The wheels were sprayed the same subtle orange as the body, the brake discs and callipers were added and the whole lot glued together (pic12). The other components were then added to the chassis, the fire extinguisher, the timing gear and the roll cage were all painted matt black. The seat and dashboard were painted satin black and the seat had its carbon fibre decal applied as well as its harness made from electrical tape and photo-etched buckles. 

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The dashboard decals were then applied and the steering wheel attached.
The minor components were all attached to the chassis and the roll cage and dashboard were dry fitted, it was at this point that I noticed that the dashboard wouldn't sit properly. The dash had a couple of lugs on the underside which located onto the chassis, but when the body was fitted there was a huge gap between the edge of the dash and the windscreen.

If the dash was moved forward to fill the gap then the locating lugs caused the front to lift up causing an unsightly gap and obscuring the driver's view. In the end I cut the lugs off the dash so that it would sit flat on the chassis.

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Additional engine bay detailing was added with bits of sprue, some wiring and a small resin piece from the kit that I couldn't identify and wasn't mentioned in the instructions and some carbon fibre decal was added to the airbox. In the end the exhaust manifolds aren't really visible from above, but I know they're there and that's the main thing.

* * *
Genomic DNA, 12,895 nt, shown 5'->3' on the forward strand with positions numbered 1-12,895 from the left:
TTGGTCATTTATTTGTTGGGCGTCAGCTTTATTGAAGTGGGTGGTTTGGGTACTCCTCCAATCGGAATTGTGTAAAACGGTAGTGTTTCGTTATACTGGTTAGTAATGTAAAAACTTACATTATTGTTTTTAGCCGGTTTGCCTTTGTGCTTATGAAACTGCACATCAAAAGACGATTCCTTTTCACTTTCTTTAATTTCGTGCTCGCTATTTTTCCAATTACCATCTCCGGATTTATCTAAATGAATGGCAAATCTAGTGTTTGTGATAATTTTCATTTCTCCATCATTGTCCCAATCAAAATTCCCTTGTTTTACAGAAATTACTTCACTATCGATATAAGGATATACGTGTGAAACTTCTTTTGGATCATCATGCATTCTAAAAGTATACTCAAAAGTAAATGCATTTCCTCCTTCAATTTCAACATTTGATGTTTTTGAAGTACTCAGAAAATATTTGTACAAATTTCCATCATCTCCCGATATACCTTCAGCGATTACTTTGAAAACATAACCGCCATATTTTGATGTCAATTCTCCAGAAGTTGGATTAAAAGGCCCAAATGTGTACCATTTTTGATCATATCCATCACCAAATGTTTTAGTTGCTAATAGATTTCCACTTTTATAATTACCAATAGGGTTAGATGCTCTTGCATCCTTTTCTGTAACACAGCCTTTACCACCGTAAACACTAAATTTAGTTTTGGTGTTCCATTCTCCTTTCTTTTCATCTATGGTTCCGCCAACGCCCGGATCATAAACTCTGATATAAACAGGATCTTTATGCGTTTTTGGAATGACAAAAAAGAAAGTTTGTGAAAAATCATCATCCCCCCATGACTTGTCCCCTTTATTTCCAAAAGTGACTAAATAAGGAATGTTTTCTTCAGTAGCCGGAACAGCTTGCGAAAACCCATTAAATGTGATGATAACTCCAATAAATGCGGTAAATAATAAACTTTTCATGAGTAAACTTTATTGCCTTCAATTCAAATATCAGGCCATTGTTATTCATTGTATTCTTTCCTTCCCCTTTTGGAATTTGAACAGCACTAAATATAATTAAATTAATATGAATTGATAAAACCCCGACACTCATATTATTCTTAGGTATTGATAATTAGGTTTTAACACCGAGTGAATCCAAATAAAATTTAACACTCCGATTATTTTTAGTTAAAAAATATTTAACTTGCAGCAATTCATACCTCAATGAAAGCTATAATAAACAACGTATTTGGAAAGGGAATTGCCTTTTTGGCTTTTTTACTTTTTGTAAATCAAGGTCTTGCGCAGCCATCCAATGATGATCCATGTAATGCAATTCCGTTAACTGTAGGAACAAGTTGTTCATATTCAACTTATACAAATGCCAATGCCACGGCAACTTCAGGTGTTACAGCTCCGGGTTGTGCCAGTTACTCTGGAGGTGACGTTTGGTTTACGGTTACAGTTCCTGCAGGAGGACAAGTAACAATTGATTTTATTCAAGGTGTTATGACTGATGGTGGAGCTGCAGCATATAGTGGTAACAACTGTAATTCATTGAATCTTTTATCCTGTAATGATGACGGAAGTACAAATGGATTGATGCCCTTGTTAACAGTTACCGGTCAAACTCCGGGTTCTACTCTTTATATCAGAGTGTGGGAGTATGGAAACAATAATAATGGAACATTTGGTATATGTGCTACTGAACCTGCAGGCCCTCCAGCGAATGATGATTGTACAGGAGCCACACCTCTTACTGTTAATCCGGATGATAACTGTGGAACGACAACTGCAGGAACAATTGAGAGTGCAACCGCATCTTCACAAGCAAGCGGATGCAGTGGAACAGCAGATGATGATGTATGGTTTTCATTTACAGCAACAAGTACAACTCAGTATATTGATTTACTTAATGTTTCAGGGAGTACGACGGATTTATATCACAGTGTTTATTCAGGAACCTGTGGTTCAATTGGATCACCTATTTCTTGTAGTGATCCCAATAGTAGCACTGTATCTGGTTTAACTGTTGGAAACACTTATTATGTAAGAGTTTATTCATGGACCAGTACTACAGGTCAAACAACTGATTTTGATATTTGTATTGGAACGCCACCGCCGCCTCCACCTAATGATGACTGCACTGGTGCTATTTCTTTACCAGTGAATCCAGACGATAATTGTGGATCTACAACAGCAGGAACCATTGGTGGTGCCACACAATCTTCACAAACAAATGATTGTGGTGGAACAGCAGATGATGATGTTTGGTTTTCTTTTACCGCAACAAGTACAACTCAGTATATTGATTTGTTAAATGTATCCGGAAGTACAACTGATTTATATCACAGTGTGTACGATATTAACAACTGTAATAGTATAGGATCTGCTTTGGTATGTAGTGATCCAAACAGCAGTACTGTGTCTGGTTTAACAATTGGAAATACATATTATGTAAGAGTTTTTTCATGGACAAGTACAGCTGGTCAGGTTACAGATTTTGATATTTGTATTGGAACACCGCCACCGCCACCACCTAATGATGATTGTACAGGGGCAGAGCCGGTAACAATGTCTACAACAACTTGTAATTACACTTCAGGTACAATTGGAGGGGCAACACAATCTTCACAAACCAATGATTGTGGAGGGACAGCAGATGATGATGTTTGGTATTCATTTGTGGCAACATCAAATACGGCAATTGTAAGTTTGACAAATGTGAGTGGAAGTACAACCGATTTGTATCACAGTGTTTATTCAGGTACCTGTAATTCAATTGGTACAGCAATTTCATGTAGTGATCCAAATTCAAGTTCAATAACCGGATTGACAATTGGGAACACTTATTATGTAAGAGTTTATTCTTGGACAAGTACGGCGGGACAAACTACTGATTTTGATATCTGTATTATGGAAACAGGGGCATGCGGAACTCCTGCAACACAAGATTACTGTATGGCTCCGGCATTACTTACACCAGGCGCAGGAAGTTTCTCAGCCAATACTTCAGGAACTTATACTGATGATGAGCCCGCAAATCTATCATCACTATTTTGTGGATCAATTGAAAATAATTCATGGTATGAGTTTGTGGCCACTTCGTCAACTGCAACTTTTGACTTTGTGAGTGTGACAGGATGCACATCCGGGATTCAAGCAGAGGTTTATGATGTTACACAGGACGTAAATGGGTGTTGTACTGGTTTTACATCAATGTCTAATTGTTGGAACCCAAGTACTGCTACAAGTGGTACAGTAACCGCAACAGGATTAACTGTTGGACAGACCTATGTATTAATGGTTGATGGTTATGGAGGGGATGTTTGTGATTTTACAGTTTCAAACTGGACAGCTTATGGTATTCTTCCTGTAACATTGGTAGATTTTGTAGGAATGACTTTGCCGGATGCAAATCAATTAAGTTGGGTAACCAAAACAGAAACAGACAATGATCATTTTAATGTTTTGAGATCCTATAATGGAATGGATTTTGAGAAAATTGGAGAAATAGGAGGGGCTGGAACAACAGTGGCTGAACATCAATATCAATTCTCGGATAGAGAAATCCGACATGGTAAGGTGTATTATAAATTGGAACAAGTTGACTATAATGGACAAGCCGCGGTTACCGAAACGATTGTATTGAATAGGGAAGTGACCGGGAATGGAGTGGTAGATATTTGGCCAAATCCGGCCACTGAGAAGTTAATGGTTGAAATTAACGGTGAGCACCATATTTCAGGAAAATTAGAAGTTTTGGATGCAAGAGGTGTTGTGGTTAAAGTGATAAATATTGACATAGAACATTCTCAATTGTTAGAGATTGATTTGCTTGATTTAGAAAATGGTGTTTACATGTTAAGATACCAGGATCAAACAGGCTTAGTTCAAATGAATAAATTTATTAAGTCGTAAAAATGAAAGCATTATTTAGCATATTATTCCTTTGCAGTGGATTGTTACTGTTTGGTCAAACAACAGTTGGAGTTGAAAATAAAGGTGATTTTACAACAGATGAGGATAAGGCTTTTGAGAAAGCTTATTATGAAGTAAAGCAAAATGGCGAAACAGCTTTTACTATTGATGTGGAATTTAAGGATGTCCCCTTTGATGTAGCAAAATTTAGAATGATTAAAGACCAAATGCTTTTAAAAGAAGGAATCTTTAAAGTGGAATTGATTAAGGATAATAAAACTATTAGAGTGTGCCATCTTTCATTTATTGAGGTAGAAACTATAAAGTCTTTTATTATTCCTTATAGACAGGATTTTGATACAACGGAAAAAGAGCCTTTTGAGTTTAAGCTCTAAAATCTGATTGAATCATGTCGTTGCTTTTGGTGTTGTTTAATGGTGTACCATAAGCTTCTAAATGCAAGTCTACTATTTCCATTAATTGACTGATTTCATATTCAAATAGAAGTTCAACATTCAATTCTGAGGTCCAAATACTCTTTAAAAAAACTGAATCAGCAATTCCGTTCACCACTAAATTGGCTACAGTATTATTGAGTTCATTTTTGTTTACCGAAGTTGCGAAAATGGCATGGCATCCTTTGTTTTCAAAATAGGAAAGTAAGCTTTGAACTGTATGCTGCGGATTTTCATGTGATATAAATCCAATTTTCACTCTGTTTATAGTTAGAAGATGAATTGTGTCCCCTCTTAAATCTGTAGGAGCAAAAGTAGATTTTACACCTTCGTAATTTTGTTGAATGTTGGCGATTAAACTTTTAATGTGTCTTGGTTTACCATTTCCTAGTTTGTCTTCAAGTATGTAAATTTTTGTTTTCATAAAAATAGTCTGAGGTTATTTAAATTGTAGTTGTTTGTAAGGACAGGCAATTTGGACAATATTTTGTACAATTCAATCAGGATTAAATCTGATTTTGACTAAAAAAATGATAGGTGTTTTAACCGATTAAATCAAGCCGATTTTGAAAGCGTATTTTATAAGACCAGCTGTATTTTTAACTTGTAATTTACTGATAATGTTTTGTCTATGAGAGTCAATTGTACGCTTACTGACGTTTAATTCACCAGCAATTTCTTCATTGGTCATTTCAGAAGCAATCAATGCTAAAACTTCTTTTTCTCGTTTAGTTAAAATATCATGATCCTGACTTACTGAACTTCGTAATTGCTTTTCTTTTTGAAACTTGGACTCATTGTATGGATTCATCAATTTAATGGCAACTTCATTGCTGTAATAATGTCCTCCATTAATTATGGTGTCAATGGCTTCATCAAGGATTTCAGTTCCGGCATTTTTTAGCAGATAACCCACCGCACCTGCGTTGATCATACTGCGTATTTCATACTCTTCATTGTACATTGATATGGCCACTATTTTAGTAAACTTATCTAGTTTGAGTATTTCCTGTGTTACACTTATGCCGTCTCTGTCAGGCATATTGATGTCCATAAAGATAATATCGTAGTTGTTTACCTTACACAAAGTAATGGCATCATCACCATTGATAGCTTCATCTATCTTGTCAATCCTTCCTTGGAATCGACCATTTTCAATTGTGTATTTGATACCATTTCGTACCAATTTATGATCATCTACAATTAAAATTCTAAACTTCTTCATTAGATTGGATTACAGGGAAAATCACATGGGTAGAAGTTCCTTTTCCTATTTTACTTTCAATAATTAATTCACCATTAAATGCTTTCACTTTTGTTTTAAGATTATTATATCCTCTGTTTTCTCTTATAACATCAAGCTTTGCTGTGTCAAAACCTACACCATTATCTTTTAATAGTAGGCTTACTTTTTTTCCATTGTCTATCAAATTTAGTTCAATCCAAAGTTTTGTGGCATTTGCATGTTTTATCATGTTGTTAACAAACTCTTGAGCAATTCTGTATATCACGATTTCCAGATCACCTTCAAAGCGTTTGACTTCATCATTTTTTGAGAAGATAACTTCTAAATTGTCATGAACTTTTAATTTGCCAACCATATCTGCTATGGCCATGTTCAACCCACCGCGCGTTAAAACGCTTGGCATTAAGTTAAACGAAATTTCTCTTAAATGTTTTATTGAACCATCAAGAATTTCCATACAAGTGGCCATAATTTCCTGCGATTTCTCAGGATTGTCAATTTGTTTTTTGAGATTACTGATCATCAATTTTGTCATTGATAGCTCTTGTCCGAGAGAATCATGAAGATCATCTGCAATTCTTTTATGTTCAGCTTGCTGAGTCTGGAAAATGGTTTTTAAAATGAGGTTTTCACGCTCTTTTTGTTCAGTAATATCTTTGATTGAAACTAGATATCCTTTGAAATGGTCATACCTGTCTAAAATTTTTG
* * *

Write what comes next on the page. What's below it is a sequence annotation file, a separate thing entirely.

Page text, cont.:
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 The turned aluminium tail pipes were then fitted into their appropriate positions on the back of the chassis, completing the chassis assembly.

Finishing the body

By this time the paint on the body had cured so after painting the window frames and interior in matt black it was on with the decals. The rest of the decals were applied with no problems, although many of the decals on the right side of the car had to be cut into sections because of the open door.



The number decal and the union flag that were applied over the vents on the front wings were cut into individual strips and applied one at a time. Some what time consuming but the end effect is very nice. Once all of the decals were applied the door was attached and 2 small slots were cut into the roof to allow the engine cover to be mounted.
The vac formed windows were then attached from the outside using Mico Kristal Kleer, as were the headlamp covers.

Putting it all together

The axle rods were cut to the correct length with a rotary multi-tool (best time saver I ever bought) and the wheels and axles were fitted to the chassis, making sure that the coloured wheel nuts were on the correct side (red to the left, blue to the right). The final step was to fit the chassis and body shell together.
At this point I hit a slight snag, the exhausts had to protrude through slots in the rear of the body but I could not get them to fit. 

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No amount a jiggling could get the chassis into the body at a shallow enough angle to allow the exhausts to pass through the slots. In the end I removed the exhausts, fitted the body and re-fitted the exhausts with the body in place.


Overall the kit went together fairly easily, apart from the weird fit on the dash, the roof intake decal not bedding down and the exhaust pipes, no real problems were encountered and I think the end result is a very nice looking model, especially with the additional detail of the open engine cover.